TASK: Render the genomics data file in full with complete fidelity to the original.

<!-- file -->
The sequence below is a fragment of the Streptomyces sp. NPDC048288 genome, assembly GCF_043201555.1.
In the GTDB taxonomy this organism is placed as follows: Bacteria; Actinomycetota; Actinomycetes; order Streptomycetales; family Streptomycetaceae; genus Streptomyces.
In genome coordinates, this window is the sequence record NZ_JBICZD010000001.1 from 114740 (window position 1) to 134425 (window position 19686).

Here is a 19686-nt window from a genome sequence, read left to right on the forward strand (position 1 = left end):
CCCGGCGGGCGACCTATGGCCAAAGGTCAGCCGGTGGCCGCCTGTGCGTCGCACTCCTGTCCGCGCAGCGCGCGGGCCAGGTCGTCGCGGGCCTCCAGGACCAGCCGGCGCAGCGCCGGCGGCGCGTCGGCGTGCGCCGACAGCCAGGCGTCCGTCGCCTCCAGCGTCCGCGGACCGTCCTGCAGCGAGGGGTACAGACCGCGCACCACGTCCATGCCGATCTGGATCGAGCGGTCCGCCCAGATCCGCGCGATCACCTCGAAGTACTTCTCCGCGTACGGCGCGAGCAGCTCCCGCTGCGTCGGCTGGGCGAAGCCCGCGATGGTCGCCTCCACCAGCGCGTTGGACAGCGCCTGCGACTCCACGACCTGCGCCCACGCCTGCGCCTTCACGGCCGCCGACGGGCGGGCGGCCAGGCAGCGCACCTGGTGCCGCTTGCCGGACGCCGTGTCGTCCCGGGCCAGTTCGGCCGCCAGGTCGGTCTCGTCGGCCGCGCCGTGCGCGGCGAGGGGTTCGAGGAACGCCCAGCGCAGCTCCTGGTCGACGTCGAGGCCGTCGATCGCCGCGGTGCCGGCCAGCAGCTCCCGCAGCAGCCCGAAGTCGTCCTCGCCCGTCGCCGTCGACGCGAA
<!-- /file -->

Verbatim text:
The sequence below is a fragment of the Streptomyces sp. NPDC048288 genome, assembly GCF_043201555.1.
In the GTDB taxonomy this organism is placed as follows: Bacteria; Actinomycetota; Actinomycetes; order Streptomycetales; family Streptomycetaceae; genus Streptomyces.
In genome coordinates, this window is the sequence record NZ_JBICZD010000001.1 from 114740 (window position 1) to 134425 (window position 19686).

Here is a 19686-nt window from a genome sequence, read left to right on the forward strand (position 1 = left end):
CCCGGCGGGCGACCTATGGCCAAAGGTCAGCCGGTGGCCGCCTGTGCGTCGCACTCCTGTCCGCGCAGCGCGCGGGCCAGGTCGTCGCGGGCCTCCAGGACCAGCCGGCGCAGCGCCGGCGGCGCGTCGGCGTGCGCCGACAGCCAGGCGTCCGTCGCCTCCAGCGTCCGCGGACCGTCCTGCAGCGAGGGGTACAGACCGCGCACCACGTCCATGCCGATCTGGATCGAGCGGTCCGCCCAGATCCGCGCGATCACCTCGAAGTACTTCTCCGCGTACGGCGCGAGCAGCTCCCGCTGCGTCGGCTGGGCGAAGCCCGCGATGGTCGCCTCCACCAGCGCGTTGGACAGCGCCTGCGACTCCACGACCTGCGCCCACGCCTGCGCCTTCACGGCCGCCGACGGGCGGGCGGCCAGGCAGCGCACCTGGTGCCGCTTGCCGGACGCCGTGTCGTCCCGGGCCAGTTCGGCCGCCAGGTCGGTCTCGTCGGCCGCGCCGTGCGCGGCGAGGGGTTCGAGGAACGCCCAGCGCAGCTCCTGGTCGACGTCGAGGCCGTCGATCGCCGCGGTGCCGGCCAGCAGCTCCCGCAGCAGCCCGAAGTCGTCCTCGCCCGTCGCCGTCGACGCGAA